This is such an obvious bit of advice. But we are always amazed at how people spend ages thinking about their objectives for their community engagement activity, before just counting the number of people who attended.
Come up with one KPI for each of your engagement objectives, and weave how you will monitor that into your plans for the engagement activity. Do not leave it as an afterthought, because if you do then the data you collect will be next to worthless. Few people voluntarily complete a survey form.
Even better, think about how you can standardise that data collection across your activities. So that you are not having to reinvent the wheel all the time.
Collect attitudes, not just opinions or demographics
It is really easy to ensure that you have a cross section of people attending based on simple demographic information, and how your activity compares to others. It is also really easy to ask people for their opinions - hey, you are doing it through this exercise aren't you?
But had you thought about attitudes? How are you making sure that who is taking part in your engagement activities reflects a diversity of worldviews? How can you be sure that as well as the ardent cyclists, you also had the Jeremy Clarkson's of the world represented.
Needless to say that this is an extremely tricky thing to do, especially when you don't have a baseline already. Except you may have. Your public engagement team are likely to be running an attitude survey of citizens all the time, asking for their general attitudes on everything from the state of the world, to how positive they feel about the world. Hey, we even have the British Social Attitudes Survey. Pick a metric, and think about the ways you can ensure that different people with different attitudes are represented.
Measure engagement, not activity
The number of people who I have seen set up a wonderful consultation website, and then just monitor the number of visits is infuriating. A shop always counts the number of sales that it makes, not the number of people looking in the window, and you must take the same approach to measuring the impact of your engagement.
Online this is easy. Using systems like Google Tags means that not only do you count the visits, but you can look for specific activities that you want people to do. For example, rather than counting the website visits, why not count the number of times people posted comments, or sent theirs in through an online form? That way, you are measuring what matters.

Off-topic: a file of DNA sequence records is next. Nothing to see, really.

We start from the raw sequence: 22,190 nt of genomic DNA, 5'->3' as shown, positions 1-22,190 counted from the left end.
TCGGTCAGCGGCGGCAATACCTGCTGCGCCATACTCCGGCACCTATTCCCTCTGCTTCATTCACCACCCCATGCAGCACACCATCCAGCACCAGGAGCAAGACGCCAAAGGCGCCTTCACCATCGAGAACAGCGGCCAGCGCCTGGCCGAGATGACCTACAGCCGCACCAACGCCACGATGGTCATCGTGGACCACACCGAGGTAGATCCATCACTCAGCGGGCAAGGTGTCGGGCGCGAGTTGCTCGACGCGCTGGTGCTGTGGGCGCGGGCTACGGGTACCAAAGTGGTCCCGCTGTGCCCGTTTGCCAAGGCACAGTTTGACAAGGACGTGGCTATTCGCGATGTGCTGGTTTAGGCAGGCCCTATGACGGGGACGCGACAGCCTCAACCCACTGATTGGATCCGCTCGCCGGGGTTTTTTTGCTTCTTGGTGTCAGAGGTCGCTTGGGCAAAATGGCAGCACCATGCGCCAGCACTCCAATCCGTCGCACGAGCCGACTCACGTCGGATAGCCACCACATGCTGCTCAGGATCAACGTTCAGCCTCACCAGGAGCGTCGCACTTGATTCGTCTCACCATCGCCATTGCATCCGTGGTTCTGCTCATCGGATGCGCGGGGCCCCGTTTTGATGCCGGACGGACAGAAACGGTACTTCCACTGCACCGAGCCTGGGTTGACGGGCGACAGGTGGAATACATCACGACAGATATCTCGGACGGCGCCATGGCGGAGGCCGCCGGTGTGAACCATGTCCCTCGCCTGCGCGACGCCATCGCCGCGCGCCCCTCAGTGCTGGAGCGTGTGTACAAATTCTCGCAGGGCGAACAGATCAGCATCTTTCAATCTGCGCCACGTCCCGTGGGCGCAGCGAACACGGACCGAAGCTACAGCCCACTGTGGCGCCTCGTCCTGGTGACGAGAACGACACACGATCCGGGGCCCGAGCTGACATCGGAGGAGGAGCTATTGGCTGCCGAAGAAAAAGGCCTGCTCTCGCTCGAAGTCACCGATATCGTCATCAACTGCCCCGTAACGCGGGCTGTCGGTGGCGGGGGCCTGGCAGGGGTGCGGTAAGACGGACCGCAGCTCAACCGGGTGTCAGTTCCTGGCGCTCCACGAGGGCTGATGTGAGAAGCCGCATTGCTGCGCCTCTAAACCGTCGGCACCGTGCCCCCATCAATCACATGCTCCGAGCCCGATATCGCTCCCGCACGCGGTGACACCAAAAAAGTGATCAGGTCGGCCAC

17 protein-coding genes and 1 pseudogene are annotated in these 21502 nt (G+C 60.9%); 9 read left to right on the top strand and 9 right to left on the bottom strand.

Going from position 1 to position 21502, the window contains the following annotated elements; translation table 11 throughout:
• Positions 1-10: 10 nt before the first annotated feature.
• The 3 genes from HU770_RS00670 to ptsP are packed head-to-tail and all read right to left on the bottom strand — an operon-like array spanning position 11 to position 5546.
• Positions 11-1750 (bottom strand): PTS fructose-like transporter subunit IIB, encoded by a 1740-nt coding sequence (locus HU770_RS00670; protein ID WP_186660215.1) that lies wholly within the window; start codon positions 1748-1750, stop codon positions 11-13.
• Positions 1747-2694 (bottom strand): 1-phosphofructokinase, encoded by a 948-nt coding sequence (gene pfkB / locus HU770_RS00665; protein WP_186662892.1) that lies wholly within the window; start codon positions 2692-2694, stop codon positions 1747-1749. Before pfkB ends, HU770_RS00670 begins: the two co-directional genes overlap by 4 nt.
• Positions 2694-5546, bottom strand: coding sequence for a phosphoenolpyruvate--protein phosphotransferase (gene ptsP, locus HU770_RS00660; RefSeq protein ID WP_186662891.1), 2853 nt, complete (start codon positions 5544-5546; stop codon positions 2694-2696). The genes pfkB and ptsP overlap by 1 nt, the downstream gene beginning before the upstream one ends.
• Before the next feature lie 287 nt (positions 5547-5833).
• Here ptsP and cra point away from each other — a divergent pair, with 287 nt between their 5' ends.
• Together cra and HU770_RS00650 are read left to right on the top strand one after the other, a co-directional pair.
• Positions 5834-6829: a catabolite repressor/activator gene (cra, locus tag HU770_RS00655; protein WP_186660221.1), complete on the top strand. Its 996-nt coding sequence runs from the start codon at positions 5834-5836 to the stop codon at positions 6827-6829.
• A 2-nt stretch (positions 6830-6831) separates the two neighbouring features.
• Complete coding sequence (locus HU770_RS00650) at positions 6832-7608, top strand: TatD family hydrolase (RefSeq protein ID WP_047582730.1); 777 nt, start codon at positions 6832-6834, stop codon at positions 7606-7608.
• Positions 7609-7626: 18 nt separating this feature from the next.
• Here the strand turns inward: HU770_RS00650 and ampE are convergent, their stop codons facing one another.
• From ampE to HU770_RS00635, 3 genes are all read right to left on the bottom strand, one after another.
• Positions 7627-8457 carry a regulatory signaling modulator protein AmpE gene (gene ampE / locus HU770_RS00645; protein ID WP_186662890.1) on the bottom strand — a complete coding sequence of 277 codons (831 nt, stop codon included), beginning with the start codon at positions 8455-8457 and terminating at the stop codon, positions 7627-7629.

Offline and in the real world this is more tricky. You can count the number of feedback forms, the number of ideas generated per attendee at a workshop, and the tone of that engagement. All are difficult to do well, and are ripe for your experimentation. It is something that we are still experimenting with ourselves.
Defining what is a good KPI is an art in itself. And in many respects there are no right or wrong KPIs. Even measuring the number of people who have turned up is not a bad metric per se. But too often we focus on counting things, and surveying what is most tangible. Because it is easy. Your KPIs for your engagement activity should stem from what you want to achieve, not from what is possible. Otherwise, how will you know if you are achieving it?
We know what it is like. Even if you put in all the effort to run engaging workshops, creative online surveys, and you may have even deployed virtual reality and your public exhibitions. But at some point, you still have to run consultation the traditional way – a 12 week consultation, where people can write in or email their views to you.
And local authorities still receive a lot of comments that way. Recently, I spoke to a strategic transport body that received over 100 responses to a policy document as part of a consultation. Responding to each one individually is a time-consuming and intensive task.
Luckily there are ways by which you can hack this. Where you can properly consider the comments, respond well, and cut down on the time that you spend responding to them.
Set up a response process